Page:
I’m not a very religious person, but that doesn’t mean that I don’t enjoy visiting places with religious significance. Like St. Peter’s Basilica, Notre Dame Cathedral, Vatican City, the Polish cathedral in Cleveland, and the monastery housing cloistered nuns in Hanceville, Alabama.
What if I told you you could see many of the world’s religious monuments all in one place? On a hillside trail in Cullman, Alabama where sites such as Little Jerusalem, Alamo Mission in San Antonio, Tower of Babel, and the Sanctuary of Our Lady of Lourdes were lovingly made with scraps of tile, buttons, shells, and marbles.
Ave Maria Grotto is one man’s shrine to the religious wonders of the world. Brother Joseph Zoettl, a Benedictine monk, was once tasked with stoking the coal in the basement of the monastery. The nature of his work meant that there were hours that the fires burned and he had nothing to do while he waited to stoke the fire again. It was during these times that he began building structures in his spare time. After the monastery sold about 5,000 small grottoes that he’s carved, he was tasked with creating a large grotto park containing historic buildings and shrines of the world. He made miniature replicas of simple Holy Land structures, and soon had enough for an outdoor village he called “Little Jerusalem.”
Brother Joseph, a hunchback from Bavaria worked for over 40 years, using materials sent from all over the world. He made miniature replicas of simple Holy Land structures, and soon had enough for an outdoor village he called “Little Jerusalem.” He completed his last creation, the Basilica in Lourdes, at the age of 80, in 1958. Now, 125 miniature religious sculptures are housed on a beautiful pathway within an old rock quarry.
It was not at all what I expected. There is one winding path past all these rock creations. It only took 20 minutes or so to walk past them all, but it would take hours to appreciate all the minute details lovingly crafted on each display. If it hadn’t been raining on my visit, I could have spent a half day admiring all the attention to detail. For $5.00 admission, you’ll be awed by what one man built.
I took more pictures than I could ever post here. There was so much to look at. I’ve seen many of these religious meccas in person. They are impressive in their original form in various parts of the Europe and the Middle East. But Brother Joseph’s imagination inspired a whole new view of these sacred shrines.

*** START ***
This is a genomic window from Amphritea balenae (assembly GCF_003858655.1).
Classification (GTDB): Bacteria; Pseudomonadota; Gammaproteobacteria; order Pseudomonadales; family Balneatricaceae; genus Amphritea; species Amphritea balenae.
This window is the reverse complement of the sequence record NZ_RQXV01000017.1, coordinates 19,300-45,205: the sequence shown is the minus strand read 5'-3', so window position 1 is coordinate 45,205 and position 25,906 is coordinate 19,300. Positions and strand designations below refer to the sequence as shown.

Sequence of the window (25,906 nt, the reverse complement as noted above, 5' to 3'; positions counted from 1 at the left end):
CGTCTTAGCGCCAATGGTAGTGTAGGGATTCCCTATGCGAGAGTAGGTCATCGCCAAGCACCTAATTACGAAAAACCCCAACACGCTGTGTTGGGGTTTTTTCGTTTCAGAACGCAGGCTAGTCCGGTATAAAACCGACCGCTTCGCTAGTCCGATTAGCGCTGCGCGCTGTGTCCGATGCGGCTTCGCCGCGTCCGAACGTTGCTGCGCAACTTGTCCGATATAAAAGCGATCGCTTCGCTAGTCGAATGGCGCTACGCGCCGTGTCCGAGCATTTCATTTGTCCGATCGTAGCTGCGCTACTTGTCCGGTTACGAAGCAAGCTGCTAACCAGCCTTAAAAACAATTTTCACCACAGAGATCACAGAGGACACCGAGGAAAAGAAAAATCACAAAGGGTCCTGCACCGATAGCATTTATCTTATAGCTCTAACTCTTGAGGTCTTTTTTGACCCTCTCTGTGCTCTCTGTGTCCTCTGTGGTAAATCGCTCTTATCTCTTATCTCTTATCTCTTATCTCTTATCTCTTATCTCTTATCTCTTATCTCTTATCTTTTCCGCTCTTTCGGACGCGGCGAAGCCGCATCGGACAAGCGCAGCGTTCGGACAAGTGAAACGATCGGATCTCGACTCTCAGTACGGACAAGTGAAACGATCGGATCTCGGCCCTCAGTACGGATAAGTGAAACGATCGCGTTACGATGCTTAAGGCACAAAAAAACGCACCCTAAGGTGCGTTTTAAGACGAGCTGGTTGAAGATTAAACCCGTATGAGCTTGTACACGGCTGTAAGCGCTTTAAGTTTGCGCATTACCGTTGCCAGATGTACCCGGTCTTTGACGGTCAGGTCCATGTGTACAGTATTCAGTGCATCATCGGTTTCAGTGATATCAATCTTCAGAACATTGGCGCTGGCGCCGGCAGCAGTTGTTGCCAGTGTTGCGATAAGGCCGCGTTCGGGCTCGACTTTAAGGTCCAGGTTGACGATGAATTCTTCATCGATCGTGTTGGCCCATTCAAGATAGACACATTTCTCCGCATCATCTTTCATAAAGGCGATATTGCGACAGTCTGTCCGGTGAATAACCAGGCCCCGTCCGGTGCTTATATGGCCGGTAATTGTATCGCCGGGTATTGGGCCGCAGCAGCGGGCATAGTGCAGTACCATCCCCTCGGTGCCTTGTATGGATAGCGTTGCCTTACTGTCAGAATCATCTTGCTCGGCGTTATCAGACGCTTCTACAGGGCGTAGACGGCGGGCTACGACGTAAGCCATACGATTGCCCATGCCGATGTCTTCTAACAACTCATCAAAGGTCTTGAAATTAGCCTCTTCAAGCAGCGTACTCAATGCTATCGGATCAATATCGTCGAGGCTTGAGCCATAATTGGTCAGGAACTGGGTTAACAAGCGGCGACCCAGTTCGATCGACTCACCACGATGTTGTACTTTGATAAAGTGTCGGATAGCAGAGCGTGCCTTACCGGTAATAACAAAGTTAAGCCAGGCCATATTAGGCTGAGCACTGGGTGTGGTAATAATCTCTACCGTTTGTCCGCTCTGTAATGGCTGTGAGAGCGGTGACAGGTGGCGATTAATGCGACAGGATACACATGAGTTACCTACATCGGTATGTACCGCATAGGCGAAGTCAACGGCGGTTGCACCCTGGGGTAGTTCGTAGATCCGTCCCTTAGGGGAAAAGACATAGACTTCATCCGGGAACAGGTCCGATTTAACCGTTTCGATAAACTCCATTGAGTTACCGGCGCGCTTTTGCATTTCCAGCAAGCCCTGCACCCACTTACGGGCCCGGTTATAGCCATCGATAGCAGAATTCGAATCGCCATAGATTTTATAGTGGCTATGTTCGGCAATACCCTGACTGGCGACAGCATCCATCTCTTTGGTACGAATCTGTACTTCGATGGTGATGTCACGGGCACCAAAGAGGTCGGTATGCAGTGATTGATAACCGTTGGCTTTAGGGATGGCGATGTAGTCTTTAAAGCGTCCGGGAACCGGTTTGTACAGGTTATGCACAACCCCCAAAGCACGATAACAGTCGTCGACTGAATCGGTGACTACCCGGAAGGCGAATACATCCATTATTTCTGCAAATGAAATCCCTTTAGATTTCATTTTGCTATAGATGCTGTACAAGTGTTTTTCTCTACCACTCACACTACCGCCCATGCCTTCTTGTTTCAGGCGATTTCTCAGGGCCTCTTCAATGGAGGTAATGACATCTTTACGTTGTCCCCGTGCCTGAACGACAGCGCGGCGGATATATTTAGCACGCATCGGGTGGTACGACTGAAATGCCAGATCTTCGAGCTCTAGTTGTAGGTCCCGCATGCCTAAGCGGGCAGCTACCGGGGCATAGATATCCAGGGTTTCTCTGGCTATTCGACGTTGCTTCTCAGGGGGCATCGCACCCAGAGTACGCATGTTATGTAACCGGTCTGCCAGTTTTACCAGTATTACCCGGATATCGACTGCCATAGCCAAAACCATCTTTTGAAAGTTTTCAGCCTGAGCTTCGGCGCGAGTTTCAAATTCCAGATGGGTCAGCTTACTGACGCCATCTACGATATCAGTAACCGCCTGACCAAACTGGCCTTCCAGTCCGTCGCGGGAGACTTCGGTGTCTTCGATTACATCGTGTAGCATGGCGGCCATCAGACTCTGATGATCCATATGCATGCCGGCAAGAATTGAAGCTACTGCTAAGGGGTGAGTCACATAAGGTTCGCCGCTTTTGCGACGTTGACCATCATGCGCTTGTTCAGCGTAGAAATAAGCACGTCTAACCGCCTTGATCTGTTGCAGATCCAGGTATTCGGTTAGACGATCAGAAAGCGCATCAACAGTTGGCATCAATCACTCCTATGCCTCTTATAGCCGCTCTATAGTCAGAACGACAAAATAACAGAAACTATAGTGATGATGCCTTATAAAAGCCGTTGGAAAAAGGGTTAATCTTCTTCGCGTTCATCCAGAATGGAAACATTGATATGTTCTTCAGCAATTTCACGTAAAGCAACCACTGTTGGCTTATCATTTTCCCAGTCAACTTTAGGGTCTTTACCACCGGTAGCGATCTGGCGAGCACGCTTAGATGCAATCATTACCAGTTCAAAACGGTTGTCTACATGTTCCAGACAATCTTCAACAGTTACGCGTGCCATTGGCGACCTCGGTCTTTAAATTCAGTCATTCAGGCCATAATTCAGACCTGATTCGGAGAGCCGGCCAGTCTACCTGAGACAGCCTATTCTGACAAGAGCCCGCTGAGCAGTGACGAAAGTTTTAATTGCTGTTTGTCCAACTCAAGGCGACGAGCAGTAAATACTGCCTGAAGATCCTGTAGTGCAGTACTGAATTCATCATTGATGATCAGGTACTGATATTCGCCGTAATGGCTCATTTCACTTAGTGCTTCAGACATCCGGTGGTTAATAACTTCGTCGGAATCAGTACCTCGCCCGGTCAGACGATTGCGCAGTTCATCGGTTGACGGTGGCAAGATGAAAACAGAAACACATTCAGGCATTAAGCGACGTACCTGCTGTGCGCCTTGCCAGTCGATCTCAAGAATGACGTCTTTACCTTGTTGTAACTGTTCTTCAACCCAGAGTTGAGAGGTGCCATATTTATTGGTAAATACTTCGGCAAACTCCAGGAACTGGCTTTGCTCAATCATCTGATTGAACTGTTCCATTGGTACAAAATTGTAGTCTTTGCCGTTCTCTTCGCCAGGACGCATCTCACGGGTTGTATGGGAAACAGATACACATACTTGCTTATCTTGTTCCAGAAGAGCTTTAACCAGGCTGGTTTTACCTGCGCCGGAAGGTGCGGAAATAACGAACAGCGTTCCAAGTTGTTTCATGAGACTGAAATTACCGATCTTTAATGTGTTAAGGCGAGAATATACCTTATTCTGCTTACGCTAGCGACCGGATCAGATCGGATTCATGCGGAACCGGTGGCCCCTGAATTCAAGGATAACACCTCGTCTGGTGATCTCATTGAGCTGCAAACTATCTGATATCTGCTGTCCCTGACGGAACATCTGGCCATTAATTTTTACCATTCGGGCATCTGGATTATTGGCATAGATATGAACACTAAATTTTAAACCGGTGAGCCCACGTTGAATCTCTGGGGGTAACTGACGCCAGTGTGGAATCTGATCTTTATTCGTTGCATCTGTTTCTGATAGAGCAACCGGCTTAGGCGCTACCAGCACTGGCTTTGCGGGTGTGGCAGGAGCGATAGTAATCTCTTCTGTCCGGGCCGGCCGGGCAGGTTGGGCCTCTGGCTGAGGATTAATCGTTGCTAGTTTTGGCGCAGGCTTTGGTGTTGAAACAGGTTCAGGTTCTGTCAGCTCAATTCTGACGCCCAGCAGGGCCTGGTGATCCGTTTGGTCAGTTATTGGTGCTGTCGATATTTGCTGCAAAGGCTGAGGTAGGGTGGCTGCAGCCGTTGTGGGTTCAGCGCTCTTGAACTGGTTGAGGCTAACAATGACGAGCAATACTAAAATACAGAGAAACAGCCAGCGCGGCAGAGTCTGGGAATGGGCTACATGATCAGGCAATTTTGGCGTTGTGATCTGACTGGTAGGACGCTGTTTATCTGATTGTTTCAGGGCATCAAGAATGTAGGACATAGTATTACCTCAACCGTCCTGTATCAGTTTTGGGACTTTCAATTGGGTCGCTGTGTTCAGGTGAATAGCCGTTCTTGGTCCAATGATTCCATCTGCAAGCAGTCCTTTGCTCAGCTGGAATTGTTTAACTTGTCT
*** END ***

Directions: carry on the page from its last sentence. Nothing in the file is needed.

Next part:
I was awed with each new creation. Even wandering through a soft drizzle, it was amazing to see all the lovingly-detailed work that went into these creations. It’s inspiring to see what one man’s passion created. Something that most of the world will never see, but for those lucky few who make a stop in Cullman, Alabama and take an hour to explore the transformation of an old rock quarry into a religious shrine.
Where else can we see religious art?
This past spring we went to Shield’s Date Garden in Coachella. Their date shakes were AMAZING but they also had 28 separate installation pieces of Jesus’ life as part of their date garden trail. It was a fitting way to spend Easter.
That does sound like a perfect Easter visit!
Such amazing that one man built this place! So much details and love put into this project.
Yes! And I’m pretty sure that he didn’t get to see many of these places in person, which makes it even more remarkable.
Oh how fascinating! Great to see all the architectural detail of these in incredibke structures all in one place, albeit in miniature. What a life’s work. Impressive!
The detail was incredible. I could have spent a couple of hours looking at all the intricate work.
Very cool that there’s a religious one stop shop in Alabama. I’m not a religious person either but I would love to see Brother Joseph’s work in action. He did such an incredible job!
“One-stop shop” is a great term for this place if only because they have a HUGE bookstore/giftshop adjacent. A very pleasant place to spend the day.
Wow I’m amazed by the work one man could make! I wonder how long it took him to carve those 125 miniature religious sculptures!
His work is amazing. He did pass on before it was all completed. But his legacy continued.
This is so interesting! I love looking at miniature replicas of things, so this sounds right up my alley. So cool!
No doubt you would spy all those little intricacies that are there to see for anyone who takes the time to really look.
This is amazing! And built by one man alone. It must have taken him a very long time, I think.
It was his life’s work. I can’t imagine having this kind of dedication and talent, but I’m glad that Brother Joseph had both.
This is really wonderful! I love that it encompasses different shrines from around the world. It’s unbelievable that one man did all this!